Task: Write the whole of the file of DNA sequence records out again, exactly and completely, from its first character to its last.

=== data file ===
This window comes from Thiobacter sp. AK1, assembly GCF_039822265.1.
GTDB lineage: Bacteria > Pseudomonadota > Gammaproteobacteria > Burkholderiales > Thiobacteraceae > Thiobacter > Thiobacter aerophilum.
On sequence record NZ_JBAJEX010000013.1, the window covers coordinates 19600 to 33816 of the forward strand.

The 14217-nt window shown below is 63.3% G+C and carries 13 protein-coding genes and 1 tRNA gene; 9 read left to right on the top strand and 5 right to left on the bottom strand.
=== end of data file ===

This window comes from Thiobacter sp. AK1, assembly GCF_039822265.1.
GTDB lineage: Bacteria > Pseudomonadota > Gammaproteobacteria > Burkholderiales > Thiobacteraceae > Thiobacter > Thiobacter aerophilum.
On sequence record NZ_JBAJEX010000013.1, the window covers coordinates 19600 to 33816 of the forward strand.

The 14217-nt window shown below is 63.3% G+C and carries 13 protein-coding genes and 1 tRNA gene; 9 read left to right on the top strand and 5 right to left on the bottom strand.